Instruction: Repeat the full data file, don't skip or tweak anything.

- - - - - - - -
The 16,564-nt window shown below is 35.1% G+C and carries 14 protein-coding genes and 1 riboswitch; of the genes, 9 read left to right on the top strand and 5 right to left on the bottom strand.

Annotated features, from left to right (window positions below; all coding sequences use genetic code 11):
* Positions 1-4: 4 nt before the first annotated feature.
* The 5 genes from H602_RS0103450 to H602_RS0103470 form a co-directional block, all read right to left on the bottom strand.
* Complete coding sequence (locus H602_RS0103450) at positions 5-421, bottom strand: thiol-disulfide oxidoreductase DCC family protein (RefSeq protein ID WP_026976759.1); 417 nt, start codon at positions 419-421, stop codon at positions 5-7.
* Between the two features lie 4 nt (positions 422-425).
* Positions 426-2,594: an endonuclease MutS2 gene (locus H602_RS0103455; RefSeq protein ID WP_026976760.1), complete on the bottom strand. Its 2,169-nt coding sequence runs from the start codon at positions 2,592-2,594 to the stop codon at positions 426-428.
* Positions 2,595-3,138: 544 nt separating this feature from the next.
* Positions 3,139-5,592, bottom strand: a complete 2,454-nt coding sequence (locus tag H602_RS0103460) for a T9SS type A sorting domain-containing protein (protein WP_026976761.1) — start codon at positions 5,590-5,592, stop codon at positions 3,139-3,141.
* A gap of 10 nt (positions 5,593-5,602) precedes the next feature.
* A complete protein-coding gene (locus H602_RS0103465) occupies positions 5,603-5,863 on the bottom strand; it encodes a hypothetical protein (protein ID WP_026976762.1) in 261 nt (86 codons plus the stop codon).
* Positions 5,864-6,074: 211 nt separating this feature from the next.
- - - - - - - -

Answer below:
The 16,564-nt window shown below is 35.1% G+C and carries 14 protein-coding genes and 1 riboswitch; of the genes, 9 read left to right on the top strand and 5 right to left on the bottom strand.

Annotated features, from left to right (window positions below; all coding sequences use genetic code 11):
* Positions 1-4: 4 nt before the first annotated feature.
* The 5 genes from H602_RS0103450 to H602_RS0103470 form a co-directional block, all read right to left on the bottom strand.
* Complete coding sequence (locus H602_RS0103450) at positions 5-421, bottom strand: thiol-disulfide oxidoreductase DCC family protein (RefSeq protein ID WP_026976759.1); 417 nt, start codon at positions 419-421, stop codon at positions 5-7.
* Between the two features lie 4 nt (positions 422-425).
* Positions 426-2,594: an endonuclease MutS2 gene (locus H602_RS0103455; RefSeq protein ID WP_026976760.1), complete on the bottom strand. Its 2,169-nt coding sequence runs from the start codon at positions 2,592-2,594 to the stop codon at positions 426-428.
* Positions 2,595-3,138: 544 nt separating this feature from the next.
* Positions 3,139-5,592, bottom strand: a complete 2,454-nt coding sequence (locus tag H602_RS0103460) for a T9SS type A sorting domain-containing protein (protein WP_026976761.1) — start codon at positions 5,590-5,592, stop codon at positions 3,139-3,141.
* A gap of 10 nt (positions 5,593-5,602) precedes the next feature.
* A complete protein-coding gene (locus H602_RS0103465) occupies positions 5,603-5,863 on the bottom strand; it encodes a hypothetical protein (protein ID WP_026976762.1) in 261 nt (86 codons plus the stop codon).
* Positions 5,864-6,074: 211 nt separating this feature from the next.